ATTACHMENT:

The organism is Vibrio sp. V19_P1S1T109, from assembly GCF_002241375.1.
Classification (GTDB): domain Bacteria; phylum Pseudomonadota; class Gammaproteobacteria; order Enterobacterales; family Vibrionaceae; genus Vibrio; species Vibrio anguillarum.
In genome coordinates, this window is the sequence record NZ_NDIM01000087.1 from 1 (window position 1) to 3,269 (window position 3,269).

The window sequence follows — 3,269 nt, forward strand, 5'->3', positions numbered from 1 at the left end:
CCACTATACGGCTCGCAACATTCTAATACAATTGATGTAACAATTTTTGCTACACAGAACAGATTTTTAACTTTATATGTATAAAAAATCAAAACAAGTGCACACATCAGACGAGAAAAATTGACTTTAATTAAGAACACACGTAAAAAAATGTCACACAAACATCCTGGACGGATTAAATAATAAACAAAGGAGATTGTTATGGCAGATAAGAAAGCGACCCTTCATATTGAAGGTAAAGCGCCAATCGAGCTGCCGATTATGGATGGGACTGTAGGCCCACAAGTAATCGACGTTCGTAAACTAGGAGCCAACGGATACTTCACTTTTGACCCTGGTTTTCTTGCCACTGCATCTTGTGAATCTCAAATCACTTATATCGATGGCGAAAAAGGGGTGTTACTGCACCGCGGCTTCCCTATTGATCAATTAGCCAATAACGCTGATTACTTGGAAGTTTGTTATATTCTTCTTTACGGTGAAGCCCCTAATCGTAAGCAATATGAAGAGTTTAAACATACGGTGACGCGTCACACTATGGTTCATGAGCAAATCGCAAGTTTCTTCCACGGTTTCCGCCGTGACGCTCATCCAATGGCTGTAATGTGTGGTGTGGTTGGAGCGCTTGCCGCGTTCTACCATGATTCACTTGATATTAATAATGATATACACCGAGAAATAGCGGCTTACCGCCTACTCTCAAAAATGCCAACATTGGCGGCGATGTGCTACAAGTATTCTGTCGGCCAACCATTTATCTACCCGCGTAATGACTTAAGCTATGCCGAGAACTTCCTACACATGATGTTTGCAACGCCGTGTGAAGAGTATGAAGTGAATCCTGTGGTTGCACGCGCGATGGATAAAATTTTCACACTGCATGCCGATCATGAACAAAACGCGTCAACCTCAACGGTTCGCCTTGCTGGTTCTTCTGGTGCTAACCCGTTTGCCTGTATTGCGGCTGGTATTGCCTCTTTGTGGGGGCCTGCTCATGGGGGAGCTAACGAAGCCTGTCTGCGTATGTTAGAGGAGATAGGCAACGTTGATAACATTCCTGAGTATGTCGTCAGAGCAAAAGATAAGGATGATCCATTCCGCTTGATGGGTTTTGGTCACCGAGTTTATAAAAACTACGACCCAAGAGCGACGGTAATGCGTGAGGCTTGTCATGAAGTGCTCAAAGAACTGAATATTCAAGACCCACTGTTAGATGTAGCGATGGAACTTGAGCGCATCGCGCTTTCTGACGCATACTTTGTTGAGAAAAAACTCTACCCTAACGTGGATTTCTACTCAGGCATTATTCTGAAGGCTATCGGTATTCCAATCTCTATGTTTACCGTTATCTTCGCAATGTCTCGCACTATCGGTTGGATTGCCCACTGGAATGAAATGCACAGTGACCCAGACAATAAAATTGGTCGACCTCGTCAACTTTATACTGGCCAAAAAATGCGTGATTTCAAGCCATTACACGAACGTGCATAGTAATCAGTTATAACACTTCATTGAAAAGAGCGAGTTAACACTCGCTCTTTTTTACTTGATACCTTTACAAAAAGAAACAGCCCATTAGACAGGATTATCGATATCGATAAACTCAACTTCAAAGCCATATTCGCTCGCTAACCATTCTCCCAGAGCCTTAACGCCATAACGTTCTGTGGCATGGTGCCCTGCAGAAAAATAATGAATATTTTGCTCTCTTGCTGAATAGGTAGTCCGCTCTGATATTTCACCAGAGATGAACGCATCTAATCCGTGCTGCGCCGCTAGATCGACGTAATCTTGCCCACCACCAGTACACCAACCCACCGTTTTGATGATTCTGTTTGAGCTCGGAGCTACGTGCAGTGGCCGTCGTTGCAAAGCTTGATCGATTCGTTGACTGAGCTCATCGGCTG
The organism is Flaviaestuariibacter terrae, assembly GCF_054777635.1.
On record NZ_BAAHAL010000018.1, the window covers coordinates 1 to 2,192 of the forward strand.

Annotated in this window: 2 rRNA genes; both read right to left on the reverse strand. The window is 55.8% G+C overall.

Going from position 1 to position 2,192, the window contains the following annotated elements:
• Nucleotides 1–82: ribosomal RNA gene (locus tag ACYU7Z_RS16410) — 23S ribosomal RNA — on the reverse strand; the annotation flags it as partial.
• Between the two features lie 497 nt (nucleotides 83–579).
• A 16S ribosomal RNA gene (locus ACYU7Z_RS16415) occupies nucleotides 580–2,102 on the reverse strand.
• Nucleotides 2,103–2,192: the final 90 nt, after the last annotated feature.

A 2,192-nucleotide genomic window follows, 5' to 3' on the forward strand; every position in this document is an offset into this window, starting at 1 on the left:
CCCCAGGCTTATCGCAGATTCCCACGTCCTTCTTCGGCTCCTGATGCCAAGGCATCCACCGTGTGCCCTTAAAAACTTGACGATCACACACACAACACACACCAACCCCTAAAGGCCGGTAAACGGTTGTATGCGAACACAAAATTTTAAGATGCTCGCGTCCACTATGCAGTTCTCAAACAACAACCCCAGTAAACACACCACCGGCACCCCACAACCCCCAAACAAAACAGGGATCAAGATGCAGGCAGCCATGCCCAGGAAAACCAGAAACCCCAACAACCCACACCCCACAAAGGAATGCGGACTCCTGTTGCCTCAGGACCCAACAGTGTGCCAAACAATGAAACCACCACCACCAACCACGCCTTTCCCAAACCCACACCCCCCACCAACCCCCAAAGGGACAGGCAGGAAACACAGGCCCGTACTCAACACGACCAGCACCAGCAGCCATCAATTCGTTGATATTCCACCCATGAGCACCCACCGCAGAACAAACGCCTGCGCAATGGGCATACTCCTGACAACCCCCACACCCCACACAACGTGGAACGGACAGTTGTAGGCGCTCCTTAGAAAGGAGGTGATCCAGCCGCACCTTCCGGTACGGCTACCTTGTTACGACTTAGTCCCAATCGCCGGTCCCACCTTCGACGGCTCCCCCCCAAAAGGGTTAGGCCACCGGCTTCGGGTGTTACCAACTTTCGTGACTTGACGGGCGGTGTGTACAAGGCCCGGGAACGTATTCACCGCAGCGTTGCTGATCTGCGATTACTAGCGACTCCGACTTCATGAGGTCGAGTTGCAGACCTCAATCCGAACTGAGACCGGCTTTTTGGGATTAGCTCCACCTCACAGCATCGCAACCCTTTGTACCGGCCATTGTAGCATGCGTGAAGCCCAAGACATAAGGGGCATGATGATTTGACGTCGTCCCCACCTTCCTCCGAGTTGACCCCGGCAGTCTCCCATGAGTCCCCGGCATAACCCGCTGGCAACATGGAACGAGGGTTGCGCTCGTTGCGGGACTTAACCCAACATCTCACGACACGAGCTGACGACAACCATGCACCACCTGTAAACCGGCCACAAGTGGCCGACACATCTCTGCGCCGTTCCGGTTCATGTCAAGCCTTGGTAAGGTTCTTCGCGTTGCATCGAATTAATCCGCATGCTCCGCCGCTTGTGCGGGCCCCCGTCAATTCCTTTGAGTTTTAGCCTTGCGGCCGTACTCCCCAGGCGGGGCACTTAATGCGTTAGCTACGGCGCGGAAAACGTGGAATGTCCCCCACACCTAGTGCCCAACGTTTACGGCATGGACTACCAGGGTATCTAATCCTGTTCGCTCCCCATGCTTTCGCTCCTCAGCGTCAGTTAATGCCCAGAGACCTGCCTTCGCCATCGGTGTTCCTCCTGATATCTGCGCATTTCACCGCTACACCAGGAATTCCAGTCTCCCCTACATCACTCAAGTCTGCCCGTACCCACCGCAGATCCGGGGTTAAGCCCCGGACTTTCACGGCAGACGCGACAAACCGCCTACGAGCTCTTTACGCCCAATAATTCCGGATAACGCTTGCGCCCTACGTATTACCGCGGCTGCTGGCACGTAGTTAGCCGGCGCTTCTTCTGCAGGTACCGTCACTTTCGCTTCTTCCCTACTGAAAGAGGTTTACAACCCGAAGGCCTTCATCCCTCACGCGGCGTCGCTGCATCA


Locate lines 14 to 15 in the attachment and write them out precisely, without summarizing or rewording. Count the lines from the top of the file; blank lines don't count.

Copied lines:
A 2,192-nucleotide genomic window follows, 5' to 3' on the forward strand; every position in this document is an offset into this window, starting at 1 on the left:
CCCCAGGCTTATCGCAGATTCCCACGTCCTTCTTCGGCTCCTGATGCCAAGGCATCCACCGTGTGCCCTTAAAAACTTGACGATCACACACACAACACACACCAACCCCTAAAGGCCGGTAAACGGTTGTATGCGAACACAAAATTTTAAGATGCTCGCGTCCACTATGCAGTTCTCAAACAACAACCCCAGTAAACACACCACCGGCACCCCACAACCCCCAAACAAAACAGGGATCAAGATGCAGGCAGCCATGCCCAGGAAAACCAGAAACCCCAACAACCCACACCCCACAAAGGAATGCGGACTCCTGTTGCCTCAGGACCCAACAGTGTGCCAAACAATGAAACCACCACCACCAACCACGCCTTTCCCAAACCCACACCCCCCACCAACCCCCAAAGGGACAGGCAGGAAACACAGGCCCGTACTCAACACGACCAGCACCAGCAGCCATCAATTCGTTGATATTCCACCCATGAGCACCCACCGCAGAACAAACGCCTGCGCAATGGGCATACTCCTGACAACCCCCACACCCCACACAACGTGGAACGGACAGTTGTAGGCGCTCCTTAGAAAGGAGGTGATCCAGCCGCACCTTCCGGTACGGCTACCTTGTTACGACTTAGTCCCAATCGCCGGTCCCACCTTCGACGGCTCCCCCCCAAAAGGGTTAGGCCACCGGCTTCGGGTGTTACCAACTTTCGTGACTTGACGGGCGGTGTGTACAAGGCCCGGGAACGTATTCACCGCAGCGTTGCTGATCTGCGATTACTAGCGACTCCGACTTCATGAGGTCGAGTTGCAGACCTCAATCCGAACTGAGACCGGCTTTTTGGGATTAGCTCCACCTCACAGCATCGCAACCCTTTGTACCGGCCATTGTAGCATGCGTGAAGCCCAAGACATAAGGGGCATGATGATTTGACGTCGTCCCCACCTTCCTCCGAGTTGACCCCGGCAGTCTCCCATGAGTCCCCGGCATAACCCGCTGGCAACATGGAACGAGGGTTGCGCTCGTTGCGGGACTTAACCCAACATCTCACGACACGAGCTGACGACAACCATGCACCACCTGTAAACCGGCCACAAGTGGCCGACACATCTCTGCGCCGTTCCGGTTCATGTCAAGCCTTGGTAAGGTTCTTCGCGTTGCATCGAATTAATCCGCATGCTCCGCCGCTTGTGCGGGCCCCCGTCAATTCCTTTGAGTTTTAGCCTTGCGGCCGTACTCCCCAGGCGGGGCACTTAATGCGTTAGCTACGGCGCGGAAAACGTGGAATGTCCCCCACACCTAGTGCCCAACGTTTACGGCATGGACTACCAGGGTATCTAATCCTGTTCGCTCCCCATGCTTTCGCTCCTCAGCGTCAGTTAATGCCCAGAGACCTGCCTTCGCCATCGGTGTTCCTCCTGATATCTGCGCATTTCACCGCTACACCAGGAATTCCAGTCTCCCCTACATCACTCAAGTCTGCCCGTACCCACCGCAGATCCGGGGTTAAGCCCCGGACTTTCACGGCAGACGCGACAAACCGCCTACGAGCTCTTTACGCCCAATAATTCCGGATAACGCTTGCGCCCTACGTATTACCGCGGCTGCTGGCACGTAGTTAGCCGGCGCTTCTTCTGCAGGTACCGTCACTTTCGCTTCTTCCCTACTGAAAGAGGTTTACAACCCGAAGGCCTTCATCCCTCACGCGGCGTCGCTGCATCA